The “next version of yourself” is not a destination. You’ll never arrive at a point where you’ve perfected yourself. Some thoughts on sustaining your journey, from Mary Jo Asmus:
Ford Motor, led by CEO Alan Mulally, is fighting for American manufacturing with a single strategy: simplify. This One Ford strategy means selling the same model, built the same way, in all markets.
Bell Labs was among the most innovative scientific organizations of the 20th century. The man at the helm was Mervin Kelly, a physicist who led the laboratory. Follow his lead for inventing the future:
A consultant who was running a daily meeting for 20 employees at an insurance company noticed that he had two ramblers taking his meetings off track. Solution? He brought chocolates into the meeting … and trained the ramblers to stick to the agenda.
In 2005, Gen. David Petraeus understood that the U.S. military’s “seek and destroy” strategy against insurgents in Iraq wasn’t working. So, he rewrote the book … literally. At the heart of his new strategy lie three paradoxes relevant to leaders in all settings who face a formidable challenge (or enemy):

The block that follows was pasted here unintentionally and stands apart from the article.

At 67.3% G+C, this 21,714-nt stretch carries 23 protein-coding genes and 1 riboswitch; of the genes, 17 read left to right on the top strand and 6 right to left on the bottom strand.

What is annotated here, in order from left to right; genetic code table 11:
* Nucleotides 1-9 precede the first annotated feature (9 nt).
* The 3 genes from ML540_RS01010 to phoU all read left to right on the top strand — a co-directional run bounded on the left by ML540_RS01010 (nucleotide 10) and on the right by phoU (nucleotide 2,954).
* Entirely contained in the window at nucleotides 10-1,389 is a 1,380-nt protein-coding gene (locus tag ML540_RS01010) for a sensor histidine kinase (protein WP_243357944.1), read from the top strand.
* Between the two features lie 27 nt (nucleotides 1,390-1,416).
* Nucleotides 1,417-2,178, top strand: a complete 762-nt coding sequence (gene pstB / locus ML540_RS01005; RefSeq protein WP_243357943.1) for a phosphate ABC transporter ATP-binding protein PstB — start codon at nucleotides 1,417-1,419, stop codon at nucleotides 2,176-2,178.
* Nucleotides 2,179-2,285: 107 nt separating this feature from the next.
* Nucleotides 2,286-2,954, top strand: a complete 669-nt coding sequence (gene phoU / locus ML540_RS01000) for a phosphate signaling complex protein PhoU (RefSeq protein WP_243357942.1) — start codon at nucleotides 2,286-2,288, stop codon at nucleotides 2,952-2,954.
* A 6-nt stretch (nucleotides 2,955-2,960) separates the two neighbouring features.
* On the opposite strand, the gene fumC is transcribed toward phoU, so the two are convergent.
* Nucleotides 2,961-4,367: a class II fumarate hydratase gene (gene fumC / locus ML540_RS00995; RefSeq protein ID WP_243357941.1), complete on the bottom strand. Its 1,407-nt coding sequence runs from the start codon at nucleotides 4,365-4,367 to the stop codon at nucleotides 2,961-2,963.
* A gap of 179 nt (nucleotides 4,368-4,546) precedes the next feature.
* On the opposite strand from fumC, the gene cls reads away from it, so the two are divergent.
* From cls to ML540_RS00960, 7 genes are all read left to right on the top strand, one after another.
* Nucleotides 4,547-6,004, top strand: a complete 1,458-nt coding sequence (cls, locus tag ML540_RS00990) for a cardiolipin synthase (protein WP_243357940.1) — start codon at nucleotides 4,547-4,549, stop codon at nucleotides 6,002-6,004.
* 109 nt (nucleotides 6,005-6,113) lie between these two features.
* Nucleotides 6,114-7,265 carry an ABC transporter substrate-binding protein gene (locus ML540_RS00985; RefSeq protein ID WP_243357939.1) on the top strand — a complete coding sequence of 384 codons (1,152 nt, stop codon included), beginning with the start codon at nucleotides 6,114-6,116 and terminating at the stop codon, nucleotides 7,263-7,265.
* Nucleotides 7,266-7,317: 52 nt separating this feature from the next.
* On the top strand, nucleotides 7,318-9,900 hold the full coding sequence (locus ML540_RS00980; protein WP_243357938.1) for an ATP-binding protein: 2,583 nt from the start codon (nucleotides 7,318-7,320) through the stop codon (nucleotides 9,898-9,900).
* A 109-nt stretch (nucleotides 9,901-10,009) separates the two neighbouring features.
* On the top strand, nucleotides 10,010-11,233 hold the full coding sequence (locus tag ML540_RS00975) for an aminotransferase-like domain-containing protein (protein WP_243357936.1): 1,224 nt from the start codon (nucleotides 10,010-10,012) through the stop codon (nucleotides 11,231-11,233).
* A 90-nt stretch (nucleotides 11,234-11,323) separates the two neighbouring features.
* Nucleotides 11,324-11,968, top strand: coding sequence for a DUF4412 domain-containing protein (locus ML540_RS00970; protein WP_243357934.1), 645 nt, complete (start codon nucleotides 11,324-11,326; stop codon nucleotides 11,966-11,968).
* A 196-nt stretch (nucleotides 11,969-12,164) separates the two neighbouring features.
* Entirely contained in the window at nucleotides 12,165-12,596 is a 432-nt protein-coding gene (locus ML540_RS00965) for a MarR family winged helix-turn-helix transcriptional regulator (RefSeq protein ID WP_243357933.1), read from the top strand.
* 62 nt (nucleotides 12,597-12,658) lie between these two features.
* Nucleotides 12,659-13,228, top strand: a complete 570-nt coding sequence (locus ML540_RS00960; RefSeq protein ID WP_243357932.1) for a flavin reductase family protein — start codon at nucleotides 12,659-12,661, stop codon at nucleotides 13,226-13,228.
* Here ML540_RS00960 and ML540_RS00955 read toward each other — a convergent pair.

If you stick to your ethics 10 out of 10 times, you won’t regret where you end up. The challenge is in defining for yourself where you stand, and drawing a clear line.
Get it done with virtual assistants: Task services are the new office assistants … Real research shows: When making research-based decisions, how to tell when research is sound? … New paradigm: Science writer James Gleick thinks the basis of the universe isn’t matter or energy, but data.
Growing up, no one considered Harry Truman a leader. He was a kid with thick glasses who mostly stayed home, working the farm or reading. But the course of his life changed when he entered the Army during World War I. One rainy night, he faced a moment of true terror.
Twitter requires a little restraint: first because of the 140-character limit and second because, in the words of a top tweeter, you’ll want to “think before you click.”
One of CEO Joel Manby’s most memorable lessons in leadership came from Miss Pray, his seventh-grade teacher in Battle Creek, Mich. She said, “You have the natural ability to be a great leader, but you are going to have to fix your listening skills or you will be limited in how far you can go.”